GigaOm Raises $6 Million Fifth Round; Will Expand Subscriptions, Events


Credit: Jyri

Less than a year after its last round, GigaOm is upping its investment take to $15 million.

The $6 million new round, led by Reed Elsevier (NYSE: RUK) Ventures with existing investors Alloy Ventures and True Ventures taking part, will go toward a major expansion of its subscription research business and events, along with building its editorial ranks.

It’s the fifth round for the tech media company founded in 2006 by Om Malik.

The GigaOM Pro Analyst network already claims “dozens of Fortune 500 enterprise account” but hasn’t broken out total subscribers, though total website users are up 30 percent annually.

The Pro network numbers more than 100 independent analysts. The funding will grow that pool, and will go toward building a new technology platform for distributing the research itself. GigaOM says it will also start scheduling conferences in new areas and cities, including New York. GigaOM contributor Bobbie Johnson is going aboard full-time to build out the publisher in Europe.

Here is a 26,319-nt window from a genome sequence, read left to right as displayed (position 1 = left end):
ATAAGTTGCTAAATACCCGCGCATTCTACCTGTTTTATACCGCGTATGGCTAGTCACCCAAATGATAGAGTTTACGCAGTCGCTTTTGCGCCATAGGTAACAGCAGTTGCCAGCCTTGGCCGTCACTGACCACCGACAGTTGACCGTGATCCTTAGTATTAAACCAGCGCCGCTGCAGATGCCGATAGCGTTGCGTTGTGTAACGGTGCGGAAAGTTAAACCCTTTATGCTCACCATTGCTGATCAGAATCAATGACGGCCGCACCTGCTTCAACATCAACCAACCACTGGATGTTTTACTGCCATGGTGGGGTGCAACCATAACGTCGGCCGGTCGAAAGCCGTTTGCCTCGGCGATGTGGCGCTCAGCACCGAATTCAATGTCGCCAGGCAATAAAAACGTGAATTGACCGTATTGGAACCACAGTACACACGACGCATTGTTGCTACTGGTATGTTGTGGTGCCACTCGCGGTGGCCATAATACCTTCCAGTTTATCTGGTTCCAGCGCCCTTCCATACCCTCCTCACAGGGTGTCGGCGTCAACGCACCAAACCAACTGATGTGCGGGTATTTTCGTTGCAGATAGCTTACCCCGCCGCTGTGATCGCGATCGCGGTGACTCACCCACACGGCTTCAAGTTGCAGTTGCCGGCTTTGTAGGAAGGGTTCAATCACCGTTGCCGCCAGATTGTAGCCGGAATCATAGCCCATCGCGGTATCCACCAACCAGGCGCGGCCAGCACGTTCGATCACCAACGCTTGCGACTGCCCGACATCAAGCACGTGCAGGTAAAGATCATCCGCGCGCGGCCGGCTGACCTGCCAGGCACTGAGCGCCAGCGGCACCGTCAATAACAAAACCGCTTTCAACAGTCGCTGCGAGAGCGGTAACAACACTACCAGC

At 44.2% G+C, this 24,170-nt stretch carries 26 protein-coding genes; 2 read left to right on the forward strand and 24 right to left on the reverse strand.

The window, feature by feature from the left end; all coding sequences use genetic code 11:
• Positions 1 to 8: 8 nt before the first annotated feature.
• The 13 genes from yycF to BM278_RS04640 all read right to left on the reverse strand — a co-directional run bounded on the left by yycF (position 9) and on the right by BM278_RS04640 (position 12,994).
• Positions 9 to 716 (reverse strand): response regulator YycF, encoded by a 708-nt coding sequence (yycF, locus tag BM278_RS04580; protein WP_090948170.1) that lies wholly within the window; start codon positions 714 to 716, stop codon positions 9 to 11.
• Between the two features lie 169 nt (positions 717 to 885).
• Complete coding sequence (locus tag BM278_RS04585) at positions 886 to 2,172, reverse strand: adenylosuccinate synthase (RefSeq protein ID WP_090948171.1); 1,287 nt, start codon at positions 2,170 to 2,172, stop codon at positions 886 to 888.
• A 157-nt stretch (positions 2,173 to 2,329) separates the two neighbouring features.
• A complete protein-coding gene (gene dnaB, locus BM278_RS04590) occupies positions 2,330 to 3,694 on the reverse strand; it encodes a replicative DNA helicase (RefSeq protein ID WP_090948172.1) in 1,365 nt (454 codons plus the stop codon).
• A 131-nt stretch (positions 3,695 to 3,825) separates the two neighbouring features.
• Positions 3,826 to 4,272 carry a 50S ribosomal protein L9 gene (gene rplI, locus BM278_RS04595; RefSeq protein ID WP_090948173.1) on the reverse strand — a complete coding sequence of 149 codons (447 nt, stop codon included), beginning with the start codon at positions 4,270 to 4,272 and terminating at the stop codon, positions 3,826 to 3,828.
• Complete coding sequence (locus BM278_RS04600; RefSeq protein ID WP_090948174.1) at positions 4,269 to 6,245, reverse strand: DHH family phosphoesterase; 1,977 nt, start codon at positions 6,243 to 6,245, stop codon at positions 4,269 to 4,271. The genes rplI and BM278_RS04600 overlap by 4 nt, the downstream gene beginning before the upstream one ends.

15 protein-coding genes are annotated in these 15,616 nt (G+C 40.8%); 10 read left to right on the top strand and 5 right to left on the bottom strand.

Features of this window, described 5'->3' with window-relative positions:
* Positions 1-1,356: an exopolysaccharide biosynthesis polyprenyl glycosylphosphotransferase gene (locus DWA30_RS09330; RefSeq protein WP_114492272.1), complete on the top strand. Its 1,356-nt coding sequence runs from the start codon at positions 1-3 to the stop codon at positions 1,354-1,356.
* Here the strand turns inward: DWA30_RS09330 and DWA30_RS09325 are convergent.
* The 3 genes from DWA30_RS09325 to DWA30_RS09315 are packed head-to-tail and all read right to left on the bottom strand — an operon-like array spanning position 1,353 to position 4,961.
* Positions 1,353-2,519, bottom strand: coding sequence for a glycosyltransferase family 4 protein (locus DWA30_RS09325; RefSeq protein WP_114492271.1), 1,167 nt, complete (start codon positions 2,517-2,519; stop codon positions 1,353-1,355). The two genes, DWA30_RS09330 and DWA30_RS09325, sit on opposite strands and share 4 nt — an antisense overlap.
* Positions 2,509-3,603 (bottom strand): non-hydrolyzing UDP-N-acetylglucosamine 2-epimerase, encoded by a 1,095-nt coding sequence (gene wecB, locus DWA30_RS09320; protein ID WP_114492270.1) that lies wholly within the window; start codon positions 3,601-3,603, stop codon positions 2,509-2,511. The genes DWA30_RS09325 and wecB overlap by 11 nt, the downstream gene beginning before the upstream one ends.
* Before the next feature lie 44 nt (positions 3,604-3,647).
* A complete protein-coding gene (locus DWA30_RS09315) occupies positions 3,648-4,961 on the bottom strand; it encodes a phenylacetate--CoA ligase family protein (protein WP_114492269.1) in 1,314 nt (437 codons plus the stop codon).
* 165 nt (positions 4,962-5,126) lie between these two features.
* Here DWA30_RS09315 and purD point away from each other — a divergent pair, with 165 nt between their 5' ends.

“We have demonstrated that paid content (not paywalls) can work, as long as you can provide value to your community,” Malik writes. ” Just as we never positioned GigaOM to compete with traditional media outlets, I believe we are charting our own course with our GigaOM Pro research service. “And it is working. It is working so well that we really need to put more gas in the engine to grow it even faster.”

For GigaOM, this may have been an alternative to a straight sale. It brings in cash to grow the business further, with a B2B publishing investor on board.

The investment comes as the market for buying growing content sites hots up (well, at least for AOL). But, unlike TechCrunch, which has more of a mass-consumer slant, GigaOM is clearly ploughing a burrow as a business/professional publisher.

Reed Elsevier general partner Kevin Brown: “We only invest in media companies with the potential to become hugely profitable global companies, and GigaOM … is firmly in that camp.”


Greg Golebiewski

We have demonstrated that paid content (not paywalls) can work, as long as you can provide value to your community,” writes Malik.  Good. Finally someone other than me noticed that “paywall” is a wrong (if not purposefully derogatory) term.

I have never seen any paywalls around newsstands or bookstores, either…. :) 

Bobbie Johnson

Hey Staci. Thanks for the story. However, I’m not actually going full-time — but we have made our arrangement more permanent.

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